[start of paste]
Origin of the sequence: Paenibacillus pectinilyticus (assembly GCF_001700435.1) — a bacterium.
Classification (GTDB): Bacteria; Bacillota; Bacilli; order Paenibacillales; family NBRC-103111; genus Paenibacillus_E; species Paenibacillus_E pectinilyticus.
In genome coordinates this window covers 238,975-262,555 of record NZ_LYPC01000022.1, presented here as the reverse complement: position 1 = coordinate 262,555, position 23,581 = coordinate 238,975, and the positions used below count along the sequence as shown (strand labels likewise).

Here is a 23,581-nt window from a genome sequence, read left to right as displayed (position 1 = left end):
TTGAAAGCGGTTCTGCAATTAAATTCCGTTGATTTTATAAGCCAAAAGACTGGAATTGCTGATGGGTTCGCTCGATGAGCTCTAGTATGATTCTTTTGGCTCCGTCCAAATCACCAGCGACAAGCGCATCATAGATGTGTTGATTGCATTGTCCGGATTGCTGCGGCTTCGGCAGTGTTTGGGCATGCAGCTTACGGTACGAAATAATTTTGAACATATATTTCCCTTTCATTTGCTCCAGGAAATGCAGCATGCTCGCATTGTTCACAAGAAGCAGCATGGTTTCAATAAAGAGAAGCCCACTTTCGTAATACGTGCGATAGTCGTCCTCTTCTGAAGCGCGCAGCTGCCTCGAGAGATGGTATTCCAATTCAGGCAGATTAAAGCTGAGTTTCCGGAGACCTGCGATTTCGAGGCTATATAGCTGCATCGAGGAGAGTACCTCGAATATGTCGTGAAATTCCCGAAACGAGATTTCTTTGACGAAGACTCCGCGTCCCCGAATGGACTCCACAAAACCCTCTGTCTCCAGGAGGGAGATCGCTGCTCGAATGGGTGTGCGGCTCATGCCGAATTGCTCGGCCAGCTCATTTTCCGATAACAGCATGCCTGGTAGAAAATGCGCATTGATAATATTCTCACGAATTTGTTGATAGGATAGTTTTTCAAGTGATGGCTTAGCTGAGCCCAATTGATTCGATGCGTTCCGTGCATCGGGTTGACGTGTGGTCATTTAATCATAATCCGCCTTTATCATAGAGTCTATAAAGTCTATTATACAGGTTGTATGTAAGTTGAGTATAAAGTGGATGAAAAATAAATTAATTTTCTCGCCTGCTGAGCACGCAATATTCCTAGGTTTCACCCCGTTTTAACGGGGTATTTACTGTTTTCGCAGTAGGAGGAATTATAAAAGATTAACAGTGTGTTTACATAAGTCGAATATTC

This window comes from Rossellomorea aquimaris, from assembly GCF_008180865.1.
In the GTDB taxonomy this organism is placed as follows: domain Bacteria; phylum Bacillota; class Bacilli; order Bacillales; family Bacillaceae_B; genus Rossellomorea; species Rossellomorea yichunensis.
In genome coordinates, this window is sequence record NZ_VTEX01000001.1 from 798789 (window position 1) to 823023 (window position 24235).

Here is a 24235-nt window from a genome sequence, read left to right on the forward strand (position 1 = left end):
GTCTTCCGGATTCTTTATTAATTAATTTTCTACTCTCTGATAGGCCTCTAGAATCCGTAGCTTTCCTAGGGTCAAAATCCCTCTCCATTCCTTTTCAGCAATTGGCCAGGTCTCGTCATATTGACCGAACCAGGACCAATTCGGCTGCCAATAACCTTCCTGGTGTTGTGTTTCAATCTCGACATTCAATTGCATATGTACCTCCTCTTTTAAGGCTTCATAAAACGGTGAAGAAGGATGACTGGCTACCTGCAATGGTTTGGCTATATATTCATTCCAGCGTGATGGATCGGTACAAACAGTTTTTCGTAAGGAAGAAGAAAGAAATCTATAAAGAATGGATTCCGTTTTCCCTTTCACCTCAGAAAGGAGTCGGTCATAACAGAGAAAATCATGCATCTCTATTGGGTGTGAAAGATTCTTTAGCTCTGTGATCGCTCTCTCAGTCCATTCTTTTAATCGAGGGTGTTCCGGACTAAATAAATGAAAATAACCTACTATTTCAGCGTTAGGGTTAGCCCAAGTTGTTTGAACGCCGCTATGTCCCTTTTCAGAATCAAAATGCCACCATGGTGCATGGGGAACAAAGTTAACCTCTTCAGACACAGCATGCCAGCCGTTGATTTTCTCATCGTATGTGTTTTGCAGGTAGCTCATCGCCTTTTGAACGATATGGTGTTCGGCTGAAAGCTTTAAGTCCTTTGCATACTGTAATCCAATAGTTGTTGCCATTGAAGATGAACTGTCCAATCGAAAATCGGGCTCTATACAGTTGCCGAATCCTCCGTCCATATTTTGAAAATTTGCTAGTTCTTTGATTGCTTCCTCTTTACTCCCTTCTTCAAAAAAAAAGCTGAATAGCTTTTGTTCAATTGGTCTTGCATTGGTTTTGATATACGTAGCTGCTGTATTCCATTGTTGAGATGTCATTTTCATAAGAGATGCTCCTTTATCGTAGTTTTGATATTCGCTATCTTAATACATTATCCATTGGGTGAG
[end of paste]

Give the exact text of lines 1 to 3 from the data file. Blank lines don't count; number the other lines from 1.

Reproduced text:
Origin of the sequence: Paenibacillus pectinilyticus (assembly GCF_001700435.1) — a bacterium.
Classification (GTDB): Bacteria; Bacillota; Bacilli; order Paenibacillales; family NBRC-103111; genus Paenibacillus_E; species Paenibacillus_E pectinilyticus.
In genome coordinates this window covers 238,975-262,555 of record NZ_LYPC01000022.1, presented here as the reverse complement: position 1 = coordinate 262,555, position 23,581 = coordinate 238,975, and the positions used below count along the sequence as shown (strand labels likewise).